Now, it's a waiting game to see if they approve. I'll be put on a temporary visa thing of some sort (can you tell how well I've looked into this?) while a case worker reviews the book we sent, and then they'll give me another temporary visa that will last up to two years while we continue to prove that we got married because we wanted to and love each other, and not so I could gain citizenship to Australia. THEN I'll get my permanent residency under my Partner Visa.

Though I'm not going for citizenship, just permanent residency. Too much of a hassle to give up my U.S. citizenship, and it takes, like, another six years to even think about applying.

Tuesday, May 8, 2012


Saturday, Phillip and I went to Agfest (Agricultural Fest, for anyone who didn't understand that).

No, Agfest isn't just an Australian thing, I know plenty of people that participated in them back in the States, I just never had a need or desire to go to one, so... Anyway, living in a state that even it's biggest cities are classed as rural, I wanted to go. Plus Phillip really wanted to go so he could eat some oliebollens that are at a stand every year (they were pretty tasty).

Aside from all the farming equipment that was pretty well priced, we stopped by craft booths (though most we had seen at the Deloraine Craft Fair earlier this year, and lovely as most of it is, it's not really in our budget), and, my favorite, the dogs and horses showing off their skills. And the alpacas. I love alpacas. They make a sound like, "Meh" and it makes me think of my sister (in a good way!). And they're just so fluffy and odd looking!

Unfortunately, my camera chose that day to show it's age and start dying on me. It's at least 4 years old, my little Canon Powershot, and taken several thousand photos, so it's not entirely surprising. Oh well, it still works well enough that I won't be upgrading any time soon.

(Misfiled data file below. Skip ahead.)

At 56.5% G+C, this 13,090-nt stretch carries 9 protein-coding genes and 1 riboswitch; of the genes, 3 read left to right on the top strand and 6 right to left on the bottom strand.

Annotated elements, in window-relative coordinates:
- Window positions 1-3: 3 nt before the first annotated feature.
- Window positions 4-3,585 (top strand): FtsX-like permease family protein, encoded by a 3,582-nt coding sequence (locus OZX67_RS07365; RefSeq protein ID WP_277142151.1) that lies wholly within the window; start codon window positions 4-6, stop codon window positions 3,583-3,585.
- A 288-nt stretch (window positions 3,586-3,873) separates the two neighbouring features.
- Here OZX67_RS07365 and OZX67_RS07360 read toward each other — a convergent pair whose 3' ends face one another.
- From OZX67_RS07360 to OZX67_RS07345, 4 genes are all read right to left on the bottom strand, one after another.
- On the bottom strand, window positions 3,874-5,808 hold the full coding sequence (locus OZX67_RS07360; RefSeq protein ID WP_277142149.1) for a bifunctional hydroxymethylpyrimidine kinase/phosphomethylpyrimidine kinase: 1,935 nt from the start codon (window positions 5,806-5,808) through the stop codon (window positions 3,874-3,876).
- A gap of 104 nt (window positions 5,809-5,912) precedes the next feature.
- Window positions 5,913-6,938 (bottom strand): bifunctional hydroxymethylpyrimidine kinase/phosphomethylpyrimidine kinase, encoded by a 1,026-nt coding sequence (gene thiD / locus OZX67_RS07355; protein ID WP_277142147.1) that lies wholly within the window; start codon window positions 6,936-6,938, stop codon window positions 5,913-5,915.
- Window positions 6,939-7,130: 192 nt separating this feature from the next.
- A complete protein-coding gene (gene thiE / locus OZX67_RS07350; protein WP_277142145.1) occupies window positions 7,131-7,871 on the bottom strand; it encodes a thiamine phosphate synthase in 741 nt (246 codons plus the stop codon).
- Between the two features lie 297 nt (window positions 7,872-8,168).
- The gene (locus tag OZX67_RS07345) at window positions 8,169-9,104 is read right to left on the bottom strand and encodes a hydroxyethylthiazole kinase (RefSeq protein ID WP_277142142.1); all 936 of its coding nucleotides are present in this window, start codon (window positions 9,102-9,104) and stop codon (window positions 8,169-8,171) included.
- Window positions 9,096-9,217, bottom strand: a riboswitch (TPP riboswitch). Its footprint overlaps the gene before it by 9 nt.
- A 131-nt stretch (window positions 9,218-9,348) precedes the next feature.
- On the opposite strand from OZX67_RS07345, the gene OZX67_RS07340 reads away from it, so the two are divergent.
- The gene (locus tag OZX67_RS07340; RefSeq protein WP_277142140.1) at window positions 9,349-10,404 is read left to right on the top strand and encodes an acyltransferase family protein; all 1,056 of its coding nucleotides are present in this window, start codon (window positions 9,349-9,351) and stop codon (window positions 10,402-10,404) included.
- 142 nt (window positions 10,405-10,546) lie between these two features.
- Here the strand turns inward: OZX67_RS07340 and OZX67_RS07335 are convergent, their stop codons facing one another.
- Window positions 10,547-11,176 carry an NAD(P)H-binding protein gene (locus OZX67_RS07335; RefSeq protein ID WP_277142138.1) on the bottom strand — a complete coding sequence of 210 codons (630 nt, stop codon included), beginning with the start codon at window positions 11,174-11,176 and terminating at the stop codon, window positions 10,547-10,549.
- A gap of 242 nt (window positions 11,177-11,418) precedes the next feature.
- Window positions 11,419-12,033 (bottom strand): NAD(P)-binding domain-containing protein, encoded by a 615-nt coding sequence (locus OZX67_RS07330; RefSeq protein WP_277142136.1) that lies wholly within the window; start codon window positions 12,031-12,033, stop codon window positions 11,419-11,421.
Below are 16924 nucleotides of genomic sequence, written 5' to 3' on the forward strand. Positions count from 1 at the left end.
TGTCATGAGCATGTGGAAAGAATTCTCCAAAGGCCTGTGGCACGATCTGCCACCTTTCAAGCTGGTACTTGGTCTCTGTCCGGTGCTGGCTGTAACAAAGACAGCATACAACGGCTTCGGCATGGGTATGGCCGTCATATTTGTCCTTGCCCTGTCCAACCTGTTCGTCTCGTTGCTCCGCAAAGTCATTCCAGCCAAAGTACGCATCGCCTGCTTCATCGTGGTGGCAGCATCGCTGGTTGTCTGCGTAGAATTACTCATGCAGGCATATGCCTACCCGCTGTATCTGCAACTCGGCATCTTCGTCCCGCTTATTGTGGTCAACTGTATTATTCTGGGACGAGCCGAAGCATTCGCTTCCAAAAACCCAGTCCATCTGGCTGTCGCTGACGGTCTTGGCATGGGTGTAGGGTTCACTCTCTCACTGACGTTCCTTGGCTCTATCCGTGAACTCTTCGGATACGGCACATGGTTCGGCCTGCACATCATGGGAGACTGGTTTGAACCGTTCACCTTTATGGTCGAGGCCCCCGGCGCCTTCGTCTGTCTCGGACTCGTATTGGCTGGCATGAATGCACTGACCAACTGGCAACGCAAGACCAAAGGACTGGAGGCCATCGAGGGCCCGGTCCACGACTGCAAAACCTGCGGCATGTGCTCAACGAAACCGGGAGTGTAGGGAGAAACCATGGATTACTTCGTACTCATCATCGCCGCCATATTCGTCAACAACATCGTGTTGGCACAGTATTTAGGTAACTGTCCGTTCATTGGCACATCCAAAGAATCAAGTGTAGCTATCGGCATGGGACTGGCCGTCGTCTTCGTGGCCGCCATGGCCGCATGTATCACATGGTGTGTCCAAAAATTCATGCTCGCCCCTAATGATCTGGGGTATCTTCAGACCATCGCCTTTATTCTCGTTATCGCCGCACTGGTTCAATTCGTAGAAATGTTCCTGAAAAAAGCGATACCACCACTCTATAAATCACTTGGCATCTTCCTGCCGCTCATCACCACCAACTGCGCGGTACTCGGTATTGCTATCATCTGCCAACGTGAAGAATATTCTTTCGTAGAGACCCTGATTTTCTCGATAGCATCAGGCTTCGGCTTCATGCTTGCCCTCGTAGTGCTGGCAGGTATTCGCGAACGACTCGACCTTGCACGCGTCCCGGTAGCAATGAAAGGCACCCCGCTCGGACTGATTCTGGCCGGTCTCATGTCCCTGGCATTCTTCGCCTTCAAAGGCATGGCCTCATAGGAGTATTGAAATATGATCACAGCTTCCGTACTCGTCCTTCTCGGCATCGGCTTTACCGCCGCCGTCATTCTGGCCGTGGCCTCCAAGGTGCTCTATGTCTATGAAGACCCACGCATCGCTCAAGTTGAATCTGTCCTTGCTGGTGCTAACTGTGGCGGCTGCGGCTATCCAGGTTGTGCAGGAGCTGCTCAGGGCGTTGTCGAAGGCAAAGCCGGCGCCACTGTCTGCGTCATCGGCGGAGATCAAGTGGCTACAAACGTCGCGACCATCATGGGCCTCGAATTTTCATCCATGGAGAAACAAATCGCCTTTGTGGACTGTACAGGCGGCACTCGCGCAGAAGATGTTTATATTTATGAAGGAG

We wore out gum boots in anticipation of much mud.
They're like the four-wheel drives of footwear!
I ALMOST felt bad for all the women/girls there in pretty shoes and boots.

Border Collie showing of it's skills. Still in training, but having a blast.
It's cool how much of the herding instinct is just BREAD into them. 
Girls from a local Pony Club on their Arabians showing off some skills.
Horses were pretty stoked to be showing off, too.
This gadget apparently helps you turn sheep better for things like dipping,
crutching (cutting off their you-know-whats), and other sheep... things.

See? Adorable fluffy baby Alpaca.

Thursday, May 3, 2012

Vice: Coffee

Today, we actually went out for coffee.

I know, I know, not a big deal. But since our coffee press broke, for the second time, a month ago, we've been drinking nothing but instant. Now, it's good instant coffee, but it's still instant. That, and we really never go out anywhere to grab a drink or eat. And it seems like we've been almost unendingly busy for the past few weeks (visa work or familial obligation), unless we outright say, no, this <insert random day> is OURS and we will not work, we will not socialize. We will drag mattresses into the living room, the only warm room in the house, and lounge on them watching hours of Scrubs and eat food that is bad for us and talk.


There's no such thing as Starbucks here, or Caribou (I'm not really sorry about the Starbucks, their coffee is overrated and tastes like the burnt inside of a shoe...). So we ended up at a little (VERY little) place called Vice Coffee.

The smell alone made me feel like I'd fallen on a giant coffee cloud of awesome. It was homey and wonderful and warm. Phillip got a triple shot cappuccino, I ended up with a Vienna.

Most of the population ( at least, my admittedly small sampling) seems to mostly like instant coffee. Odd for me, especially since my dad actually roasts his own coffee, so I was kind of spoiled on that front, by really good, really fresh coffee. A "standard", I've been told, is one small teaspoon of instant coffee, 2 of sugar, and plenty of milk. We... do not do that.

End of story: Short dates and small, non-chain coffee places: Love.